This volume presents a selection of the best papers from the 21st Annual University of Wisconsin-Milwaukee Linguistics Symposium. Researchers from linguistics, psychology, computer science, and philosophy, using many different methods and focusing on many different facts of language, addressed the question of the existence of linguistic rules. Are such rules best seen as convenient tools for the description of languages, or are rules actually invoked by individual language users? Perhaps the most serious challenge to date to the linguistic rule is the development of connectionist architecture. Indeed, these systems must be viewed as a serious challenge to the foundations of all of contemporary linguistics.
Four broad themes emerged from the Milwaukee conference, corresponding to the four parts of the volume. Part I centers on arguments for the existence of symbolic rules in linguistic competence and performance. Part II contains arguments against symbolic rules, presenting connectionist models and other alternatives to the symbolic paradigm. Parts III and IV take up two issues that are central to a number of language researchers: Language acquisition and learnability, and modularity. These issues are addressed from within both rule-based and non-rule-based perspectives.
Contributors: Farrell Ackerman, Michael Barlow, Catherine Best, David Corina, Roberta Corrigan, Kim Daugherty, Bruce Derwing, Jeff Elman, Alice Faber, John Goldsmith, Helen Goodluck, Neil Jacobs, Richard Janda, Brian Joseph, Michael Kac, Alan Kawamoto, Suzanne Kemmer, Susan Lima, Brian MacWhinney, Steven Pinker, Alan Prince, Gerald Sanders, Hinrich Schutze, Mark Seidenberg, Royal Skousen, Nicholas Sobin, Joseph Stemberger, Gregory Stone, Ann Thyme, Robert Van Valin.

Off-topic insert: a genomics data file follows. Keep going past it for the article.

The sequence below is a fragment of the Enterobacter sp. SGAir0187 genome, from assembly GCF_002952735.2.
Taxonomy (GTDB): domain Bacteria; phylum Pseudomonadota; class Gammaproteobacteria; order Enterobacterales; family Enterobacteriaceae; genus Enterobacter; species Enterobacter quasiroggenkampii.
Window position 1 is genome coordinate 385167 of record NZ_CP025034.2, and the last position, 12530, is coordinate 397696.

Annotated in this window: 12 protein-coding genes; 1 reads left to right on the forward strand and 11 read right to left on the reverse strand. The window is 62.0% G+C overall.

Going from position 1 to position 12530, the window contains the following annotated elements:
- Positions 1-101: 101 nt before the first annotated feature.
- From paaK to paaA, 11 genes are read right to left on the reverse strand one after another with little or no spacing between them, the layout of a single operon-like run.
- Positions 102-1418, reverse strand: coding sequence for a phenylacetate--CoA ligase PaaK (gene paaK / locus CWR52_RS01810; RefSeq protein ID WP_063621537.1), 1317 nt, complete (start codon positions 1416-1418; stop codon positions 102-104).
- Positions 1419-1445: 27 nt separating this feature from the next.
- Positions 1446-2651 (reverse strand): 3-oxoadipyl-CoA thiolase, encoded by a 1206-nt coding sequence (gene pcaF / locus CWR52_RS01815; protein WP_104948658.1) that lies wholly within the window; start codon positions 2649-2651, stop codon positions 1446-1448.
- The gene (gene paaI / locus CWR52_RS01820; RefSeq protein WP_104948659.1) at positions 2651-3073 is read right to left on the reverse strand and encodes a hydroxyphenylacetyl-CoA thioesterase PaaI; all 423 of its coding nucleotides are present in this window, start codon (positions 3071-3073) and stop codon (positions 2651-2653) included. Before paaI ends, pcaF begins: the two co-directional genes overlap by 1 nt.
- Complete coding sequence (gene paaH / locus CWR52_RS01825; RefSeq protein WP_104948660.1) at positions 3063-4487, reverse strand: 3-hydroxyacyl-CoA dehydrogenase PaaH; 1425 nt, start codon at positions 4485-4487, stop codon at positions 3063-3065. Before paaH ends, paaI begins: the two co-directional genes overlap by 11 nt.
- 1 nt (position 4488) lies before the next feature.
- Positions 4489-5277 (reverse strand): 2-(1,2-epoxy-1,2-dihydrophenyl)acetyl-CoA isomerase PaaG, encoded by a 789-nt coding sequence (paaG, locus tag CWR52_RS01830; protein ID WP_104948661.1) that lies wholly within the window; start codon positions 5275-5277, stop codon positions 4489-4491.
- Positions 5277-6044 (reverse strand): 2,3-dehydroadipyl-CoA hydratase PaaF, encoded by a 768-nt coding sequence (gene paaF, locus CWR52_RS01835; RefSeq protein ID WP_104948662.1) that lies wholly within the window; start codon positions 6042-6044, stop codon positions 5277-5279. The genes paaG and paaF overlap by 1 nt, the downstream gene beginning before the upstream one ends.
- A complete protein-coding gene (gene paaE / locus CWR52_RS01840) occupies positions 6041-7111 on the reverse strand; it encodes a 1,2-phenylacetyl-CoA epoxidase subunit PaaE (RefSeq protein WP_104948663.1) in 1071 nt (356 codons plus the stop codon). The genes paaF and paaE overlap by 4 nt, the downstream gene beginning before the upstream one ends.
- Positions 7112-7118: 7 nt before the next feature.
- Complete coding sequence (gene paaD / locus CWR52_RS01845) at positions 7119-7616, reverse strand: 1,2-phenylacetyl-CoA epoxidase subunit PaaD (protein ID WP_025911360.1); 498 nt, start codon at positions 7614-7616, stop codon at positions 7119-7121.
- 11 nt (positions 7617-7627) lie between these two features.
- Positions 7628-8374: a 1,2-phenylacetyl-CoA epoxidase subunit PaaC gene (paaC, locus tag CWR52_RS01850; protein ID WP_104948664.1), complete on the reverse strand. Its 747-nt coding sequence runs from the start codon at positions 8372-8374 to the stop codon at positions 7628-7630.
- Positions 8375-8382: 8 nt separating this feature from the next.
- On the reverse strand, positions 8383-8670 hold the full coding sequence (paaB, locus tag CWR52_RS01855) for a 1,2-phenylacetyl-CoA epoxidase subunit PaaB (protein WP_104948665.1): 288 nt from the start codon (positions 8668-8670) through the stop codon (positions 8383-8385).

1. Contributors; 2. The Reality of Linguistic Rules: Introduction (by Corrigan, Roberta); 3. I For the Existence of Symbolic Rules; 4. On the Typology of Grammatical Principles (by Sanders, Gerald A.); 5. A Schema-Based Approach to Grammatical Description (by Barlow, Michael); 6. A Nonpsychological Realist Conception of Linguistic Rules (by Kac, Michael B.); 7. An Acceptable Ungrammatical Construction (by Sobin, Nicholas); 8. Systematic Hyperforeignisms as Maximally External Evidence for Linguistic Rules (by Janda, Richard D.); 9. II Alternatives to Rules; 10. Grammar within a Neural Network (by Goldsmith, John A.); 11. The Induction of Prosodic Constraints: Implications for Phonological Theory and Mental Representation (by Corina, David P.); 12. Rule-Less Morphology at the Phonology-Lexicon Interface (by Stemberger, Joseph P.); 13. Towards Connectionist Lexical Semantics (by Schutze, Hinrich); 14. Productivity and the English Past Tense: Testing Skousen's Analogy Model (by Derwing, Bruce L.); 15. III Language Acquisition and Learnability; 16. Current Grammars vs. Rule Driven Guessing in Children's Interpretations of some Complex Sentence Types (by Goodluck, Helen); 17. Extraction Restrictions, Competing Theories and the Argument from the Poverty of the Stimulus (by Van Valin Jr., Robert D.); 18. The Perceptual Infrastructure of Early Phonological Development (by Faber, Alice); 19. IV Modularity and Related Issues; 20. The Dinosaurs and the Ring (by MacWhinney, Brian); 21. Regular and Irregular Morphology and the Psychological Status of Rules of Grammar (by Pinker, Steven); 22. Beyond Rules and Exceptions: A Connectionist Approach to Inflectional Morphology (by Daugherty, Kim G.); 23. One System or Two to Handle Regulars and Exceptions: How Time-Course of Processing can Inform this Debate (by Kawamoto, Alan H.); 24. Combining Connectionist and Symbolic Properties in a Single Process (by Stone, Gregory O.); 25. Finnish Nominal Inflection: Paradigmatic Patterns and Token Analogy (by Thyme, Ann); 26. Author Index; 27. Subject Index
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